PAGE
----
This article was published in Australian Dictionary of Biography, Volume 15, (MUP), 2000
Frank Charles Medworth (1892-1947), artist, was born on 22 August 1892 at Southwark, London, son of Charles Joseph Medworth, journeyman carpenter, and his wife Lilian Rachel, née Rickward. Frank attended school at Brighton and was apprenticed to an advertiser. From 1912 he studied at the Camberwell School of Arts and Crafts where his closest associates were David Jones and H. F. W. Hawkins. On 2 September 1914 he enlisted in the East Surrey Regiment. He served on the Western Front (where he received a severe head wound) and with the King's African Rifles in East Africa. Demobilized on 1 July 1919, he continued his studies, at the Westminster Technical Institute and School of Art. He taught at that school (1923-34) and at the City of Hull College of Arts and Crafts (1934-38). Alert to the needs of students, he published three books, Animal Drawing (London, 1934), Perspective (London, 1936) and Figure Drawing (London, 1940).
Medworth exhibited principally with the South London Group, the Royal Society of British Artists, the English Wood Engraving Society and the Royal Academy of Arts. Combining high technical skills with a wide-ranging means of expression—at times humorous and at others mildly Modernist—he was a satirist, illustrator, craftsman, muralist and portraitist. He also undertook many painting tours in Spain and France. At the register office, Hammersmith, London, on 5 July 1929 he married Muriel Doris Anderson. With other artists he held studio and home showings, including two with his wife. His first one-man exhibition, in March 1930 at the Goupil Gallery, comprised fifty-six drawings on the theme of 'Mother and Child', mostly of Muriel with their daughter Diana.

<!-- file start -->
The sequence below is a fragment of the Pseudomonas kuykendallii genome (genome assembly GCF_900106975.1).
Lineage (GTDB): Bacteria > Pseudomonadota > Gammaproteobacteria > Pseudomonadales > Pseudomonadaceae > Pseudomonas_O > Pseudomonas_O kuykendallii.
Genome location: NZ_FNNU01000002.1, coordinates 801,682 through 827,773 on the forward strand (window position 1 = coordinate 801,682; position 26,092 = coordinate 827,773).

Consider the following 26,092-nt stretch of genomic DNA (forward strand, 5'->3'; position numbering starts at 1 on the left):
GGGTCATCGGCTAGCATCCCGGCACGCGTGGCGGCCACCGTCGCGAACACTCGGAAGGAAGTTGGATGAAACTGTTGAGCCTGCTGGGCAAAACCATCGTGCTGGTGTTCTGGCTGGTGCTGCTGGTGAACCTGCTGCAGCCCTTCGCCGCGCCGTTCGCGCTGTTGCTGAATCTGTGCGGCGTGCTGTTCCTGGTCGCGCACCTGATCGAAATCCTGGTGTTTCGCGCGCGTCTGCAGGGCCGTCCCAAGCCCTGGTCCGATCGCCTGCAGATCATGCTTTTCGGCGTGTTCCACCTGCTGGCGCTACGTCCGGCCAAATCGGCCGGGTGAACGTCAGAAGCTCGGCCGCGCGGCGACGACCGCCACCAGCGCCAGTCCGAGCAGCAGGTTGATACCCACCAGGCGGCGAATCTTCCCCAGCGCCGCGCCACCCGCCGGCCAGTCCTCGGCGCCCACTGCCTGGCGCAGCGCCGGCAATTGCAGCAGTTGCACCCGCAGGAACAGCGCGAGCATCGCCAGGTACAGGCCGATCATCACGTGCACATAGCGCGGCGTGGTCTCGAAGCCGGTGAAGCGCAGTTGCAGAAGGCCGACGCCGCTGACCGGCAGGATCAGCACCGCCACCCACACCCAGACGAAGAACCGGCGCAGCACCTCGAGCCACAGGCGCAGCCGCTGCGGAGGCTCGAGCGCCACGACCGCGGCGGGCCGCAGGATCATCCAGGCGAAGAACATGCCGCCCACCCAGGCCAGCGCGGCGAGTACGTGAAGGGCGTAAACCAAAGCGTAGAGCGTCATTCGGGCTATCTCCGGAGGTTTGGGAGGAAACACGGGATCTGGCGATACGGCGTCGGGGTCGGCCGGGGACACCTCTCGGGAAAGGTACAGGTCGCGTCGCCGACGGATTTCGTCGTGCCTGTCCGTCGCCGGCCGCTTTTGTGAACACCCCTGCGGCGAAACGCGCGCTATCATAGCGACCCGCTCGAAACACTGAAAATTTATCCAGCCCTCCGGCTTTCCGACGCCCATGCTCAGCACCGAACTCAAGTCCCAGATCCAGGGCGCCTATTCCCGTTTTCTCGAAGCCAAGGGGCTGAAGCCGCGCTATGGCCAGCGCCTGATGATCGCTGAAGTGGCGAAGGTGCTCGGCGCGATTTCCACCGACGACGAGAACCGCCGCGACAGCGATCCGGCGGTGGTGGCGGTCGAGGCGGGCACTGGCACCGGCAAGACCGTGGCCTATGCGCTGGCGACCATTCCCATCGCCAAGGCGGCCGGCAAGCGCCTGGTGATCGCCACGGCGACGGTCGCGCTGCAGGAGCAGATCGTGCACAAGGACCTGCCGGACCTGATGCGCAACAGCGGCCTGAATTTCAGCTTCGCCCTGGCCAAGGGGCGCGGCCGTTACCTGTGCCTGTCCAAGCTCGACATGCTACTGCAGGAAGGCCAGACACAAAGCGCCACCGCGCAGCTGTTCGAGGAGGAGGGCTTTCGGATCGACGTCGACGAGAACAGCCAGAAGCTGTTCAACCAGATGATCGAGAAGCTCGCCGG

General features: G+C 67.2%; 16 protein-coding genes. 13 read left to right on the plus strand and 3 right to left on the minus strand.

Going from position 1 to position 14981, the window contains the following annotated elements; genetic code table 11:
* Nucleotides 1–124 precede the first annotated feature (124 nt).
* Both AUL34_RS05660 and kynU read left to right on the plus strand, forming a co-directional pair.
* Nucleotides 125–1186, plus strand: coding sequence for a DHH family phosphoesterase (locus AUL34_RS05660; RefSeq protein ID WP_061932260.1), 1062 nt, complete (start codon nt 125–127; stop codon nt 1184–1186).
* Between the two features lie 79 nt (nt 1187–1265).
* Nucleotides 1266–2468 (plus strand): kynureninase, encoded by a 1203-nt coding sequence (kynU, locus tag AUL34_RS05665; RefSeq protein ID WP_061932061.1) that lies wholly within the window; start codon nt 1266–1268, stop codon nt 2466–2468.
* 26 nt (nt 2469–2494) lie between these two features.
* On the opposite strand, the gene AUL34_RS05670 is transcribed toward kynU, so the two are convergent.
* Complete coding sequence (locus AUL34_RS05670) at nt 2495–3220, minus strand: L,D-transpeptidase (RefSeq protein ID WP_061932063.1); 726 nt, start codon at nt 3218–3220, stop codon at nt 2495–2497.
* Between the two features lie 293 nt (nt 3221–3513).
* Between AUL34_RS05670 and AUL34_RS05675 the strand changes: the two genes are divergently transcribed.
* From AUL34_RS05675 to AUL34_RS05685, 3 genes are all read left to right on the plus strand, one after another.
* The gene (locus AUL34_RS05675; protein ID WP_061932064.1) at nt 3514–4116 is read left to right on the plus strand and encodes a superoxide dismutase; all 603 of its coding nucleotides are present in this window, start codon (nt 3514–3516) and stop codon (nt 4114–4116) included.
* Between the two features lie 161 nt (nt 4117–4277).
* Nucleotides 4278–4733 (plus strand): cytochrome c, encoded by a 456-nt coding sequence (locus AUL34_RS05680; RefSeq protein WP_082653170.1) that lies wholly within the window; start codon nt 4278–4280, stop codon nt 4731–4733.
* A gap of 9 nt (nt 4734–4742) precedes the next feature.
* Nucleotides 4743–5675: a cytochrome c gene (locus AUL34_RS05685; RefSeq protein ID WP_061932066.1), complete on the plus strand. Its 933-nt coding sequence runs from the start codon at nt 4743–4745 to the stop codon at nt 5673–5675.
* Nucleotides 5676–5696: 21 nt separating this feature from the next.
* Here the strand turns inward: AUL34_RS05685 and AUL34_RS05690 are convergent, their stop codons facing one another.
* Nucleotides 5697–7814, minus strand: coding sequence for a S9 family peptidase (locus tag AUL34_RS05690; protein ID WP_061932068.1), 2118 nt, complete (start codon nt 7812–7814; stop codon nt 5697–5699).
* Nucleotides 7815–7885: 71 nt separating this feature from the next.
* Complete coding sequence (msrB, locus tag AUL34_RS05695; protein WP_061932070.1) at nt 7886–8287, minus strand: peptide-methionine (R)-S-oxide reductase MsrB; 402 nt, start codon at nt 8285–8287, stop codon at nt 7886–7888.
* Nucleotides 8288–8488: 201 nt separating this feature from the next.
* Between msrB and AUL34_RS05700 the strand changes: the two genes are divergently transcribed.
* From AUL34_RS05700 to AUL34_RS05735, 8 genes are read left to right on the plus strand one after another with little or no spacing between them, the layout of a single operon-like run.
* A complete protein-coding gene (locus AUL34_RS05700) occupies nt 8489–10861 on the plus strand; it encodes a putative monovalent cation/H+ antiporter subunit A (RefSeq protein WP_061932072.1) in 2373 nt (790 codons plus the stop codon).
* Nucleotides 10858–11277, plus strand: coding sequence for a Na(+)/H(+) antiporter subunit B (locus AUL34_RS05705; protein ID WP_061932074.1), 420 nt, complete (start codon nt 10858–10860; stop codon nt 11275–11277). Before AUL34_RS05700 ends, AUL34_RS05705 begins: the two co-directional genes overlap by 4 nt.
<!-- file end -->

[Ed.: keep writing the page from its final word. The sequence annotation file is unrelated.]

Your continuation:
On 23 December 1938 Medworth left England with his family to take up the post of lecturer-in-charge of the art department at East Sydney Technical College. He expanded the staff, and brought a dynamism similar to that of its first principal, Lucien Henry. It was part of Medworth's policy to act as 'a sort of mild irritant amongst his staff and even amongst his students'. In addition, he gave radio broadcasts for the Australian Broadcasting Commission, wrote articles, and lectured on design in modern living. In 1944-45 Medworth was also acting-director of the National Art Gallery of New South Wales. A small, animated man, of 'restless enterprise and fecundity of expression', he was an inspiring teacher who thought the best thing that could be taught was a sense of self-criticism.
His exhibition of 120 works in June 1939 had taken Sydney's art critics by surprise because of its unexpected versatility. Medworth belonged to and exhibited with the Society of Artists, the Contemporary Group, the Royal Art Society of New South Wales, the Australian Academy of Art, the Contemporary Art Society of Australia, and the Australian Water-Colour Institute. He also shared two exhibitions with Muriel (1941 and 1947). His position as vice-president of the People's Council for Culture led in October 1947 to allegations in the Commonwealth and State parliaments that he was a communist when he was named as an Australian delegate to a United Nations Educational, Scientific and Cultural Organization conference in Mexico City.
Medworth committed suicide by slashing his wrists on 11 November 1947 in the Reforma Hotel, Mexico City. His wife and two daughters survived him. In London his works are represented in the Victoria and Albert Museum and the British Museum; in Australia they are held by most of the major public galleries. The A.G.N.S.W. has drawings of Medworth by Hawkins (1922) and Douglas Dundas (1940).
Cameron Sparks, 'Medworth, Frank Charles (1892–1947)', Australian Dictionary of Biography, National Centre of Biography, Australian National University, http://adb.anu.edu.au/biography/medworth-frank-charles-11102/text19765, accessed 7 December 2013.
This article was first published in hardcopy in Australian Dictionary of Biography, Volume 15, (MUP), 2000